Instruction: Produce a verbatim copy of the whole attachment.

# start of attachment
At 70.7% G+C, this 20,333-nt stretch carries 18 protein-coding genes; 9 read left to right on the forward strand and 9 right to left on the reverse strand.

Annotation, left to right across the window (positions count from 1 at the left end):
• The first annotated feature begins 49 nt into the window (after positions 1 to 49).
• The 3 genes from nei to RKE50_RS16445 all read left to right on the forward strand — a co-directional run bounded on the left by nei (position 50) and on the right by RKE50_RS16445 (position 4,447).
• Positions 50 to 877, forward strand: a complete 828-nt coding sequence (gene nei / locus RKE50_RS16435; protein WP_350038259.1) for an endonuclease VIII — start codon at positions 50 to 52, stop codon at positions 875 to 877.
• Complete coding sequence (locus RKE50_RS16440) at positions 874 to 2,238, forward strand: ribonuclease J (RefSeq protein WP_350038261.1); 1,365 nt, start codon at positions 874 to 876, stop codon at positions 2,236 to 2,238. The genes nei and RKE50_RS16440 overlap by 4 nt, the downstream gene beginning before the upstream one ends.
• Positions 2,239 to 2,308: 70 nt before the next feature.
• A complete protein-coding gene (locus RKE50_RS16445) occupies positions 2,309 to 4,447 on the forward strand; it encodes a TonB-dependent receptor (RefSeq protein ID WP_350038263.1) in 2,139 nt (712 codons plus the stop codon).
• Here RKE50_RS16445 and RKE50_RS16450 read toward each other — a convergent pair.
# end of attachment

At 70.7% G+C, this 20,333-nt stretch carries 18 protein-coding genes; 9 read left to right on the forward strand and 9 right to left on the reverse strand.

Annotation, left to right across the window (positions count from 1 at the left end):
• The first annotated feature begins 49 nt into the window (after positions 1 to 49).
• The 3 genes from nei to RKE50_RS16445 all read left to right on the forward strand — a co-directional run bounded on the left by nei (position 50) and on the right by RKE50_RS16445 (position 4,447).
• Positions 50 to 877, forward strand: a complete 828-nt coding sequence (gene nei / locus RKE50_RS16435; protein WP_350038259.1) for an endonuclease VIII — start codon at positions 50 to 52, stop codon at positions 875 to 877.
• Complete coding sequence (locus RKE50_RS16440) at positions 874 to 2,238, forward strand: ribonuclease J (RefSeq protein WP_350038261.1); 1,365 nt, start codon at positions 874 to 876, stop codon at positions 2,236 to 2,238. The genes nei and RKE50_RS16440 overlap by 4 nt, the downstream gene beginning before the upstream one ends.
• Positions 2,239 to 2,308: 70 nt before the next feature.
• A complete protein-coding gene (locus RKE50_RS16445) occupies positions 2,309 to 4,447 on the forward strand; it encodes a TonB-dependent receptor (RefSeq protein ID WP_350038263.1) in 2,139 nt (712 codons plus the stop codon).
• Here RKE50_RS16445 and RKE50_RS16450 read toward each other — a convergent pair.